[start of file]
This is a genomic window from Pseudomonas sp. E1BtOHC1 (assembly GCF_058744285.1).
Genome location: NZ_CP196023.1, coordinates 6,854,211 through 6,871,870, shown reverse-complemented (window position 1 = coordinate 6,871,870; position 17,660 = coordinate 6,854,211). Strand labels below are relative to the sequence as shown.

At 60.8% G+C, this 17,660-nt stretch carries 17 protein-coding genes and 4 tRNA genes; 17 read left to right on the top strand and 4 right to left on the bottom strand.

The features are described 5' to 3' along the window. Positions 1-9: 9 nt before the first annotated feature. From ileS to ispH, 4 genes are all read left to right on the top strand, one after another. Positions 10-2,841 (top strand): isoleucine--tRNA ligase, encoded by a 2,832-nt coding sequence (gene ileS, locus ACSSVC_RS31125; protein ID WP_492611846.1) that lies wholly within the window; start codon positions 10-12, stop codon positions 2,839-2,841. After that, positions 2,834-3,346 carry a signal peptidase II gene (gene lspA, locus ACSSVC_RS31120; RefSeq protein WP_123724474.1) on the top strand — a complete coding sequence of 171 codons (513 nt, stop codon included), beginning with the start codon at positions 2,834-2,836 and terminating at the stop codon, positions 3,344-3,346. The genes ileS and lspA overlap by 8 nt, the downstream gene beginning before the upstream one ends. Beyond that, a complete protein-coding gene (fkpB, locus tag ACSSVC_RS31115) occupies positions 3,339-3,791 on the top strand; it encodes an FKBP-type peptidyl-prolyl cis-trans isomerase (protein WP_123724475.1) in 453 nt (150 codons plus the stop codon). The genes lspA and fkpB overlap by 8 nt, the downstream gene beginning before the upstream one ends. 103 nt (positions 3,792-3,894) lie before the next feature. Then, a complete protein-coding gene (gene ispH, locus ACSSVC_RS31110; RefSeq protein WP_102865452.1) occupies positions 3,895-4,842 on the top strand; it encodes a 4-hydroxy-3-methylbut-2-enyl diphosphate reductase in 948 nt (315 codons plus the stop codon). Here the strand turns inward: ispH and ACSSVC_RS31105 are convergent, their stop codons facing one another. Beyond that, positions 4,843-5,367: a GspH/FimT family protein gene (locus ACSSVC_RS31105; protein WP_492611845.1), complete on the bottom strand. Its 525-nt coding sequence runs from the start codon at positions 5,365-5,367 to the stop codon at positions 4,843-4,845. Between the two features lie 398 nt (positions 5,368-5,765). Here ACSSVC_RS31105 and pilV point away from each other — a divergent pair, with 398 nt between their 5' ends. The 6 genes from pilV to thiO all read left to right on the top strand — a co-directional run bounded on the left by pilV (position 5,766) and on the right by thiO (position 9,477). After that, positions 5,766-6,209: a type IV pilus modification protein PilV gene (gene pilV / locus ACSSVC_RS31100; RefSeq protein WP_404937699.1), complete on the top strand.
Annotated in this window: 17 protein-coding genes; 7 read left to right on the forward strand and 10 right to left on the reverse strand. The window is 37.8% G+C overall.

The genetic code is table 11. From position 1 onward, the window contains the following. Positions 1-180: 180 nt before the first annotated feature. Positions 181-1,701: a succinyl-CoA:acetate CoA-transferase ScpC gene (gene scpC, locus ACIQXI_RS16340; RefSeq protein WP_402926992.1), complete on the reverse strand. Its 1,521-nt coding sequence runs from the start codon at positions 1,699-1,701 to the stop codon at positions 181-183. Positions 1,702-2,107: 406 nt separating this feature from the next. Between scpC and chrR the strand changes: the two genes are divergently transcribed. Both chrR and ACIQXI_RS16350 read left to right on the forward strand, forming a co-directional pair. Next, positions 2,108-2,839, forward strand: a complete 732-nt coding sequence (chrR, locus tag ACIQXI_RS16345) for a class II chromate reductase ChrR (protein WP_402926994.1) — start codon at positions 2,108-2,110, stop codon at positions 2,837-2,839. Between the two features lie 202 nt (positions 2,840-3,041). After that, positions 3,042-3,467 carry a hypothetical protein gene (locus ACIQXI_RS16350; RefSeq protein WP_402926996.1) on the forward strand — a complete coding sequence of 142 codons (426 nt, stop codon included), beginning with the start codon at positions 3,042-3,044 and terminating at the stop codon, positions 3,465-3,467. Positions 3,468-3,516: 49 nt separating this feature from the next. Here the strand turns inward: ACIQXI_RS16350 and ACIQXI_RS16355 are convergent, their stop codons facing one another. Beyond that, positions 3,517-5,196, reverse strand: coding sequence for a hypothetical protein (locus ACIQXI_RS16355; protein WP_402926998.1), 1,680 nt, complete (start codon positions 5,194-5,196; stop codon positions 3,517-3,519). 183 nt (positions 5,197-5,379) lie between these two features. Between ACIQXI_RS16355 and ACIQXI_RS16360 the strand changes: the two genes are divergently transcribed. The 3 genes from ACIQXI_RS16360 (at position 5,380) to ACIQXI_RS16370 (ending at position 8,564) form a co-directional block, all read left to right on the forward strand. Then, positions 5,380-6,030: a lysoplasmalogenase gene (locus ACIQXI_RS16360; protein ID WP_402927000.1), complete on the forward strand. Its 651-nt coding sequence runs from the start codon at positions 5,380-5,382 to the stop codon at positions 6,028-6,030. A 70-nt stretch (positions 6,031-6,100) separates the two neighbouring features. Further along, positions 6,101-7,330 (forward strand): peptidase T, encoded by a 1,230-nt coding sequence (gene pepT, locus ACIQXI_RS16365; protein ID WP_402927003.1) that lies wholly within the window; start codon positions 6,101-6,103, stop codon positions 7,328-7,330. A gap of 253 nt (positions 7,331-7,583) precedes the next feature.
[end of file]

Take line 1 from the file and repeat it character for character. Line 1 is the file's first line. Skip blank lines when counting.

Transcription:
This is a genomic window from Pseudomonas sp. E1BtOHC1 (assembly GCF_058744285.1).